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Help me find a shampoo that doesn't mess up my scalp
April 23, 2008 10:17 AM   Subscribe

My scalp seems to react badly to most shampoos. I've only been able to use one brand (Pantene) for a while now. Help me figure out why/what to do?

My sister mentioned something about having a sodium lauryl/laureth sulfate allergy, so I thought maybe that was my issue too. I checked 3 bottles of shampoo I had around, two different Pantene bottles and Bedhead one I had. First Pantene didn't have it and the Bedhead did. I thought great, I solved it! But then the 2nd bottle of Pantene had SLS in it. So I'm wondering what other ingredient(s) might cause issues? I've tried so many different brands of shampoo, from $2/bottle to $25-30/bottle and all have the same issue, though the cheaper ones seem to make it happen more quickly. I use Neutrogena T-gel when my scalp gets bad, but man, I hate smelling like it afterwards.

What happens to my scalp is it gets super itchy and sometimes I get little sores. If I keep up with the Pantene that doesn't happen, but I have another issue. If I use the same shampoo bottle after bottle, it's starts to make my hair not nice (I think it's buildup, my hair feels like it doesn't get clean clean). So if I alternate between shampoos I'm okay, but I can't find another brand to alternate with.

So, to boil this down, do you know of other ingredient(s) in shampoos that are known to cause issues? Have you had similar issues? Is this something I should ask my hair stylist about (I'm getting a haircut today), or should I see a dermatologist about this?
posted by disaster77 to Clothing, Beauty, & Fashion (25 answers total) 11 users marked this as a favorite
 
You may have folliculitis. The best shampoo to use for it, unfortunately, is Selsun Blue. The medicinal smell doesn't linger after using it, in my experience. You also should see a dermatologist.
posted by interrobang at 10:26 AM on April 23, 2008


I used to get very itchy scalp (but no dandruff), and my mom suggested I try a shampoo made for permed or color treated hair (even though my hair is neither), and it worked -- I use the Herbal Essences kind. I can then alternate with a deep cleansing shampoo (like every third day or something) to remove buildup, with no problem.
posted by Koko at 10:27 AM on April 23, 2008


p.s. I had tried dandruff shampoos (incl. Selsun Blue), and they had no effect.
posted by Koko at 10:28 AM on April 23, 2008


I suffer from this now and then (specifically the sores, not so much the itching) and also didn't find a clear link between SLS and reoccurrence. I tried a sulfate-free shampoo (by Pureology) and it helped somewhat but not totally. Right now I am using DevaCare's No-Poo, which is specifically marketed for curly hair. It has no detergents in it and my scalp seems to be pretty happy, although I still get occasional bumps. Even though it doesn't get sudsy, my hair feels and looks clean.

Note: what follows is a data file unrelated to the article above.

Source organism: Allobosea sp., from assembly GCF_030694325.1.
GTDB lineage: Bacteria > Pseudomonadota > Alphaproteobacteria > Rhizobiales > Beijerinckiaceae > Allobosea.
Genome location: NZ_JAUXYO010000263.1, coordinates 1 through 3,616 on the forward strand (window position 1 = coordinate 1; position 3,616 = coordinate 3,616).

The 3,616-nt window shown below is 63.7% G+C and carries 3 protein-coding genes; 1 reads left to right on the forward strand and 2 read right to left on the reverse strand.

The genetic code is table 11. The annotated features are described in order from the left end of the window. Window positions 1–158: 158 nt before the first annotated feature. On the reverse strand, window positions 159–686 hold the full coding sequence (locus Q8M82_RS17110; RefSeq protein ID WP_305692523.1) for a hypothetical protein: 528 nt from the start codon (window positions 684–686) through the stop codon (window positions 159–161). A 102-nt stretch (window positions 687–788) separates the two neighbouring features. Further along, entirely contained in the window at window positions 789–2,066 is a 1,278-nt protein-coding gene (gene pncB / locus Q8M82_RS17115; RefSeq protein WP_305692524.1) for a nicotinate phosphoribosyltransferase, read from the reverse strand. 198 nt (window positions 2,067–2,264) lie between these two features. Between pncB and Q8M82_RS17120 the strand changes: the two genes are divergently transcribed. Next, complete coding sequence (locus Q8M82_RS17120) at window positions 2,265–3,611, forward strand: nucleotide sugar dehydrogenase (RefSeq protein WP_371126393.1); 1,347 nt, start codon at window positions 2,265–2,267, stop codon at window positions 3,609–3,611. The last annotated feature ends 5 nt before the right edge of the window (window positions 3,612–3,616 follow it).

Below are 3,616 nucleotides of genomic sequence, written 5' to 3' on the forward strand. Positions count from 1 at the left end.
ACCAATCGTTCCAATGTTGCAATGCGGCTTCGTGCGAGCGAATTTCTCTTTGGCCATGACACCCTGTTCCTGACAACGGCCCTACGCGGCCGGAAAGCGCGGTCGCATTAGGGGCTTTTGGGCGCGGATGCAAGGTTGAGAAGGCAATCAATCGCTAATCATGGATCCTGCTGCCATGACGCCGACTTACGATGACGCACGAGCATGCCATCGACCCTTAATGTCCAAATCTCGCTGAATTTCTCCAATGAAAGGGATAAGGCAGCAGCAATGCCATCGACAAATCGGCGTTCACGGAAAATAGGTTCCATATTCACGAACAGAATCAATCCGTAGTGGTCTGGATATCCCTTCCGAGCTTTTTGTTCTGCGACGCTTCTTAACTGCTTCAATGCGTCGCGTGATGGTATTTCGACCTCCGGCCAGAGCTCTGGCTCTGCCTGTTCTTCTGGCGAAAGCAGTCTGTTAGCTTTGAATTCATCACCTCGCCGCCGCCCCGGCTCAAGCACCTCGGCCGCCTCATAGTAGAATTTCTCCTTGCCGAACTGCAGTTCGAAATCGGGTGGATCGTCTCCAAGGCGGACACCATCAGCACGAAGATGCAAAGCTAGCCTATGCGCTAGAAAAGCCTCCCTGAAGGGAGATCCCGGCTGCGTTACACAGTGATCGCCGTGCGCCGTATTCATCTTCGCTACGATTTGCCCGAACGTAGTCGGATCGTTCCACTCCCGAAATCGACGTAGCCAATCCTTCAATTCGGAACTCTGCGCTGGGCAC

Have you considered if it's something in your hair styling products, and not your shampoo? I know that certain Aveda products would make my scalp break out, which stopped when I stopped using them.
posted by cabingirl at 11:02 AM on April 23, 2008


I posted a similar question a month or so back - soon after that, I found Jason Organic shampoo in my local Whole Foods - I've gone through an entire bottle of their Tea Tree shampoo and finally remembered what it was like to have a non-itchy scalp. The only time the itch has come back is when I try to use another product or smoother or leave-in conditioner.

My hair stylist, while an amazing stylist, wasn't terribly helpful on the shampoo-suggestion front, so at this point, I'll just stick with trying organic/vegetarian shampoos to see what else might work
posted by odi.et.amo at 11:16 AM on April 23, 2008



I have (pretty annoying) allergies as well to lots of common cleaners and whatnot, although I can get away using pretty much any shampoo and conditioner as long as I'm speedy about it (short hair helps). I have to stick to what doesn't bother me (plain tide, regular dial soap, unscented shaving cream, etc), or suffer the consequences. (and do I suffer!)

The thing I have found in my experience is that the ingredients label is perfectly useless. I have never been able to reliably determine if a given product will produce a reaction. It's sort of frustrating, because brands that I know I can use sometimes change their formulations, or be discontinued, and finding products that I'm not allergic to can be painful and itchy. {insert rant about accuracy of ingredients list here} I've given up trying to find the thing(s) I am allergic to.

Which leads me to my point. The best way (IMO) to find what you aren't allergic to is to experiment, unfortunately. It also helps that name brands tend to be more consistent in their formulations than offbrands or house brands. Since they tend to cost more, look for sales and buy in bulk when possible.